Thursday Karate class – 3/13/08 – With the body.

Sensei Cieplik has us do the normal warmup with our kicks and other movements. Sensei told me to do one of my combination kicks a little differently. Instead of doing each move of the front snap kick, side thrust kick, back kick and roundhouse kick as separate movements, he said to use the rebound of the back kick as the start of the roundhouse kick. That move felt so different to me, in a good way. I was able to bring my hips around and execute my roundhouse with power. The rebound made my hips come around faster then I ever felt in the past.

We moved into a front snap kick but instead of just snapping the kick, Sensei had us use our hips to throw the kick. This created more power then I ever felt in any kick that I have done in the past. My back leg actually moved forward a couple of inches after the kick was extended. It was a feeling of total commitment to the kick. The other part is that squeezing the floor and using the hamstrings was an important part of making this kick effective.

We then did the same movement but with a knee strike. This movement was similar to the front kick and when executed, the motion was forward and not up. Again, the back foot moved when executed. Sensei had us add some walking front punches after the knee strikes. The idea was to use the full power on the knee strikes but then come down gently and move forward with front punches.

The idea behind many of these pull power movements is using the entire body to create motion and make power. Sensei often speaks of doing our movements “with the body” and these moves certainly get the entire body into them.

We then partnered up and worked on a different movement. Sensei had us put our hands near our partners side at a little higher than hips level. He then had us use our hips to push forward but draw our power from the ground. This is hard to explain in text but the idea was to use the motion of the hips and core to forcefully push our partner with little upper body or arm power. This was a hard move to master but it deserves some a lot of practice because I can see the amount of power that it can create.

We applied some of these ideas above to Bassai Dai. The movement where you stand upright with both hands on one side, reach and then punch. Since you are standing upright, the power for the punches need to be generated from moving the body. The idea is to draw the power from the floor and have our hips and core generate the power for the punch. Even though, I am not working on Bassai Dai as my current kata, when doing just that sequence of movements, I could feel the power generated as compared to when doing it with just the upper body. Sensei described this motion as “wave motion.” He also told us to try and think of parts of our kata where we can apply this motion.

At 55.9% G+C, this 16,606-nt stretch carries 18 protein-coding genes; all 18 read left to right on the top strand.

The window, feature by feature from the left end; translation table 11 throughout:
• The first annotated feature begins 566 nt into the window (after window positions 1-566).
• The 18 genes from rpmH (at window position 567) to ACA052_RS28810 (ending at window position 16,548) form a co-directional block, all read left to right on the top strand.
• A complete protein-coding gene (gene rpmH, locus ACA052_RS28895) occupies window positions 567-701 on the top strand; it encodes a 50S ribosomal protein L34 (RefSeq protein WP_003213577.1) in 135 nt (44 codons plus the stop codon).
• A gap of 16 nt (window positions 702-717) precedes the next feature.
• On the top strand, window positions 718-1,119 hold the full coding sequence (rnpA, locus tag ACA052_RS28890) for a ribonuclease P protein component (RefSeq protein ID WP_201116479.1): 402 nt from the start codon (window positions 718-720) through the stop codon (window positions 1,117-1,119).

Sensei made some comments during class and one that really stuck with me was “Prepare, display and Retreat.” The prepare part is the start of the kata in the ready stance or yoi position. The display part is say a kata or kihon move or movements. The retreat is when we pull our front leg back and get back into our ready stance.

Another comment was “base, retreat, attack.” I understand this as one-step or three step sparring. You start in the ready stance, when your partner attacks, you retreat and move backward with a block and then you finish with a counter attack.

Another important point that Sensei made was for us to do what your body will allow us to do. If we have some problem or even disability, we should only do movements that are within our capabilities. I am often guilty of trying to do some movements that my body just doesn’t want me to do.

It was an excellent class.

About doug
Doug is a Shotokan Karate student that enjoys sharing his Karate training experiences with everyone. He is a Computer Consultant, an ISSA Certified Personal Trainer, blogger and a freelance writer..

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